So, who out there puts themselves through this process? And then works night and day to keep the place afloat, who wants to be on the floor helping customers while at the same time trying to juggle bills? What do these noble beings get out of this hell called owning a bookstore?

I don’t know–you tell me.

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8 thoughts on “What Compels Someone to Own a Bookstore?”

  1. Hi! We may sell books, but our “business” is people. That is probably true of any satisfying endeavour. Books happen to be what we like to share between us, rather than clothing, or coffee, and so on.

  2. I remember attending a training session 20 years ago that said that in order to find job satisfaction, you had to find what you loved to do and then find a way to make it pay the bills. At the time I remember laughing and thinking “no one is going to pay me for lying on my bed eating a bowl of cereal and reading a book!”

    I did have to get out of bed – but I do sometimes have cereal in the Bookstore I have run for the last 10 years. Sometimes when I’m juggling those bills (I’m glad its not just me who gets put on hold…) I think maybe I should pack it all in. Go work somewhere where I have no responsibilities other than turning up from 9-5 but after a few seconds I realise how crazy that would make me.

    I kinda fell into the bookselling business (or did the universe push me???)but once there, this is what keeps me going:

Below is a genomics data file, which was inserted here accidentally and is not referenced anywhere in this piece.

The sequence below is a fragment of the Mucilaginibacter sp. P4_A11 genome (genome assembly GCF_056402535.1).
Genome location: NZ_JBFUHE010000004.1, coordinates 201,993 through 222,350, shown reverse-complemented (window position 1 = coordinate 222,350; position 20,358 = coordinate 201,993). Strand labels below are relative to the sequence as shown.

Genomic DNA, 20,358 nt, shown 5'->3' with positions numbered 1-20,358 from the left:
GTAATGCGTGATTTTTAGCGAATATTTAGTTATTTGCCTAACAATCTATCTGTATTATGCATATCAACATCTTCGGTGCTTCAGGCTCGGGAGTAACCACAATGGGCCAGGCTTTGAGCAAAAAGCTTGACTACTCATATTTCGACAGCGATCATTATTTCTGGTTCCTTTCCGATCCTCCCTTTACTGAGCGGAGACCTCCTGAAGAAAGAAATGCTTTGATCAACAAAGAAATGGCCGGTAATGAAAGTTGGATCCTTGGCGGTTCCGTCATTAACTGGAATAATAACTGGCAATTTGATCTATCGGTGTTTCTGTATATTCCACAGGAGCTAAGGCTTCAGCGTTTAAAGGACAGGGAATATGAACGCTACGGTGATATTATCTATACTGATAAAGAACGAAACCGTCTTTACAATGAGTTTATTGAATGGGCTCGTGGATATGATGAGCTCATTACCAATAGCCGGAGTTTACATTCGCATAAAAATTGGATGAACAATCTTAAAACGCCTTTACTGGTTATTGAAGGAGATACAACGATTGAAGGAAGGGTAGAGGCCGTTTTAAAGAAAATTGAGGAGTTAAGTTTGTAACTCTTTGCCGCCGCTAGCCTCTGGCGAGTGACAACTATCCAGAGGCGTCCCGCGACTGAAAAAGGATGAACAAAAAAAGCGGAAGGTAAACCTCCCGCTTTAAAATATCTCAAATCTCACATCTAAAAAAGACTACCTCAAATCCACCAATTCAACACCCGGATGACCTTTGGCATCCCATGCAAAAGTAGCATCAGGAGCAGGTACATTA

Running a bookstore means something. It makes people happy. Its almost a community service. When I match someone up with the perfect book I get a warm glow inside. Juggling those bills enables me to keep 4 people who love books employed and allows a space for those book loving customers to come and enthuse about their latest finds. Books make people happy – and a bookstore lets people share that happiness. Maybe that’s what its all about – sharing the joy!

    1. Bravo!

      It is definitely not a business for the self absorbed … but after awhile, with a great deal of time invested listening to customers and a lot of dog work, it is possible to develop a store to the point where it becomes a valuable community resource.

      Turning the key to open the store an hour or three early so you can actually get some work done is like unlocking the gates to your own special place in heaven.

      Book lovers appreciate a good books store – but good books stores don’t just happen.

  3. Your “Rex Stout and me” post of June 11

    Re: Your “Rex Stout and me” post of June 11th

    [Sorry to have to comment here instead of on the post where it belongs, but apparently too late to add comments to that post.]

    More “serendipity”:  I became a devoted fan of Nero Wolfe through the TV series and actually remember AEHost_Diane from the A&E forums, circa Spring 2001, so it was quite a stitch to stumble on your blog after all this time!   Kudos on that incredible Nero Wolfe Collection find.  I assume the letters are the “Archive of Correspondence” offered by McCoy’s Rare Books on Abebooks (at $4000, way out of my reach).